Our solution was to develop a novel cluster-join algorithm which can be applied more broadly beyond the data treated in this report. In outline, the algorithm proceeds by first partitioning the historical geo-location database into strictly nonoverlapping IP-space segments with given date-range tags to create an indexed database. Then, the algorithm addresses each row of the activity database and finds first the correct sub-section of the location-database by the index, then conducts the row-wise match. Significantly, this algorithm can be efficiently applied in a distributed, parallel, file-system environment, dramatically reducing the processing time needed to conduct the full join.
After processing, 24 billion, accurately geo-located IP-activity observations were retrieved, which were then spatially and temporally aggregated within 1,647 urban-boundaries and 15min intervals over 2006-2012. City-day blocks of of IP activity were obtained where at least 100 online users were recorded in each of the 96 temporal segments of each day, and city-year blocks of data were retained where at least 30 city-days existed.
Characterising the diffusion of the IPv4-space
The diffusion of technology, including previous GPTs[11, 2], is of ongoing interest in the economic literature[17, 18, 19]. Previous related studies have used a variety of internet penetration proxies at either snapshot- or annualised- detail, each proxy having one or more compromises such as data-quality problems (in the case of ITU surveys[16, 20]), or actual internet use identification complications (in the case of block-based or router-based assignment[21, 22]). In contrast, since we observe actual end-user IP connections, in well-defined urban boundaries (cities), at 15min intervals, identified by a hitherto unused highly accurate geolocation database, we are able to provide the first accurate estimate of the evolution of the internet’s expansion at monthly intervals. Significantly, given the temporal granularity and global scope of our series, we are able to confirm that the diffusion of the internet does indeed follow an S-, or logistic-, shaped process (Fig. 2), mimicking studies of the diffusion of other technologies in the literature from hybrid corn to steam engines, electrification and personal computers. Accordingly, we estimate the temporal dynamics of IP per capita, IP c at 1,647 cities globally as a logistic process IP ct = K 1 + e −α(t−β) , where K, α and β are the asymptotic limit, the gradient and midpoint parameters respectively. We estimate this process as a non-linear mixed-effects model with a stochastic expectation maximisation algorithm (see S1).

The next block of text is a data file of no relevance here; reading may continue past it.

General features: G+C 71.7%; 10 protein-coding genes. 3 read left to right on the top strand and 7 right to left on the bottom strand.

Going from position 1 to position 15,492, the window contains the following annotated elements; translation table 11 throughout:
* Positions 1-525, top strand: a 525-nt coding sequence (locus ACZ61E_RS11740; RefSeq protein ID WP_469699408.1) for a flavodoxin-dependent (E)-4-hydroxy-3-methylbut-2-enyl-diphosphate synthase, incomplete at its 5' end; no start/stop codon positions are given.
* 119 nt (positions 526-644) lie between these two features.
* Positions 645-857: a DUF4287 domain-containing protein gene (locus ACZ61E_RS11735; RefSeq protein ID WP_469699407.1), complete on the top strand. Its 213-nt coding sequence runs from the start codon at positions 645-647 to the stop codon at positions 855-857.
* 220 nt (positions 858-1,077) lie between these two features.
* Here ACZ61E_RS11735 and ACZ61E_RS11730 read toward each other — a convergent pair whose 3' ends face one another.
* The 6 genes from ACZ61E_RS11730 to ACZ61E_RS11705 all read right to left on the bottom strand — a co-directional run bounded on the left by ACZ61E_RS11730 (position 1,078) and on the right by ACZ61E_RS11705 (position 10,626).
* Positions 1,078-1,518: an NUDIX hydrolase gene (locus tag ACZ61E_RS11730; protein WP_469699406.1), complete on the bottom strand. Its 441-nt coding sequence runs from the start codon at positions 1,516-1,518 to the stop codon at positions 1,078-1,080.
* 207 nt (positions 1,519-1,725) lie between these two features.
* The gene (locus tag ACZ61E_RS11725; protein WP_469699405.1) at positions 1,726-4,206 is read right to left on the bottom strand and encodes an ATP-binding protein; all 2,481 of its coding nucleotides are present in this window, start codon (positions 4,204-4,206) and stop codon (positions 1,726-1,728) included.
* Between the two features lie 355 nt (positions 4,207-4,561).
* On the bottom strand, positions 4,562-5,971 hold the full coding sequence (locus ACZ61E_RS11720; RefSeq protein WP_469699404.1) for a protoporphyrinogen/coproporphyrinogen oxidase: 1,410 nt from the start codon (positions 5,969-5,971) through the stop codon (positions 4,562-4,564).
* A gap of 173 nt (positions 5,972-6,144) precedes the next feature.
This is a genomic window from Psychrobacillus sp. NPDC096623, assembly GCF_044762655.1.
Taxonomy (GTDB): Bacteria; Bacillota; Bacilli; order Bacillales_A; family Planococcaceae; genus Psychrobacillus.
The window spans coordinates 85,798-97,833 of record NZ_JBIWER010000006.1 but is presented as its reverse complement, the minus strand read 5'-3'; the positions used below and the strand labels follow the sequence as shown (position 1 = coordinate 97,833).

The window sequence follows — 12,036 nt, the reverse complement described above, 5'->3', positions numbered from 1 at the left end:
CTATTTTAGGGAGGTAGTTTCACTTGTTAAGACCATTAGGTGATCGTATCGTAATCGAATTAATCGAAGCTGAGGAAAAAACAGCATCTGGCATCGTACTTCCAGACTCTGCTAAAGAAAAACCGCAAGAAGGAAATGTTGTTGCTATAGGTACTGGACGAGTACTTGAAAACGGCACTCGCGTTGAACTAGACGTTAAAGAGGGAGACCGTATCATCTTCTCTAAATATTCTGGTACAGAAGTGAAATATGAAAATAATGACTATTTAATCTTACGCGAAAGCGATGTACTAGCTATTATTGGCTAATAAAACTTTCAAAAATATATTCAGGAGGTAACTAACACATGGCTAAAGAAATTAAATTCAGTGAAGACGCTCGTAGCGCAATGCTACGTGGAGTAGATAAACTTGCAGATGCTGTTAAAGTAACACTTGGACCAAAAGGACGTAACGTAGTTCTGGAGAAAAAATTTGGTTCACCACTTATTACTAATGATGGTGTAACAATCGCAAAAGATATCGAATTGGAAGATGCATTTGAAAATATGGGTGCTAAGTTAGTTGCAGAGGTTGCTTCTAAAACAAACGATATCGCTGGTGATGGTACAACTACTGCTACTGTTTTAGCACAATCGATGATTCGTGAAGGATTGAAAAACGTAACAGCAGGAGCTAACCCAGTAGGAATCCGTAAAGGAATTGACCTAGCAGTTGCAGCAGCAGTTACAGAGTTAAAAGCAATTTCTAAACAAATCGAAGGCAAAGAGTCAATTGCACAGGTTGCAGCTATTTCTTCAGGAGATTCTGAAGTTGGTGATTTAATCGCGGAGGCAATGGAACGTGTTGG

By doing so, the algorithm is able to learn from the experiences of all countries by treating each country as a deviation (in time and gradient) from a generalised, or average, diffusion process. We find that the internet’s general diffusion process has an asymptotic limit of 0.32 IPs per person, equating to an internet ‘saturation’ level of approximately one IP address for a three person household, on average. Further we estimate that the diffusion process’ average time to saturation within a country is just 16.1 years (1%-99%), eclipsing the estimated 100- and 60- year saturation times for the comparable GPTs of steampower and electrification respectively. Our method also enables the elaboration of individual country experiences of the internet’s penetration (see Table A, S1). Our estimates reveal that whilst several nations already experience saturated internet penetration, others will not reach this point for decades.